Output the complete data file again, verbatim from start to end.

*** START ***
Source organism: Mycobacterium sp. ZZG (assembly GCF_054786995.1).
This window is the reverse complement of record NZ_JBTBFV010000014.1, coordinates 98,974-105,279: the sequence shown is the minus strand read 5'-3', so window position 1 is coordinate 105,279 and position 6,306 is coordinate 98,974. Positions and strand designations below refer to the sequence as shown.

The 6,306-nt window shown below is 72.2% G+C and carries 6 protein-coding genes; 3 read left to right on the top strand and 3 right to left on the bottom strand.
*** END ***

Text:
Source organism: Mycobacterium sp. ZZG (assembly GCF_054786995.1).
This window is the reverse complement of record NZ_JBTBFV010000014.1, coordinates 98,974-105,279: the sequence shown is the minus strand read 5'-3', so window position 1 is coordinate 105,279 and position 6,306 is coordinate 98,974. Positions and strand designations below refer to the sequence as shown.

The 6,306-nt window shown below is 72.2% G+C and carries 6 protein-coding genes; 3 read left to right on the top strand and 3 right to left on the bottom strand.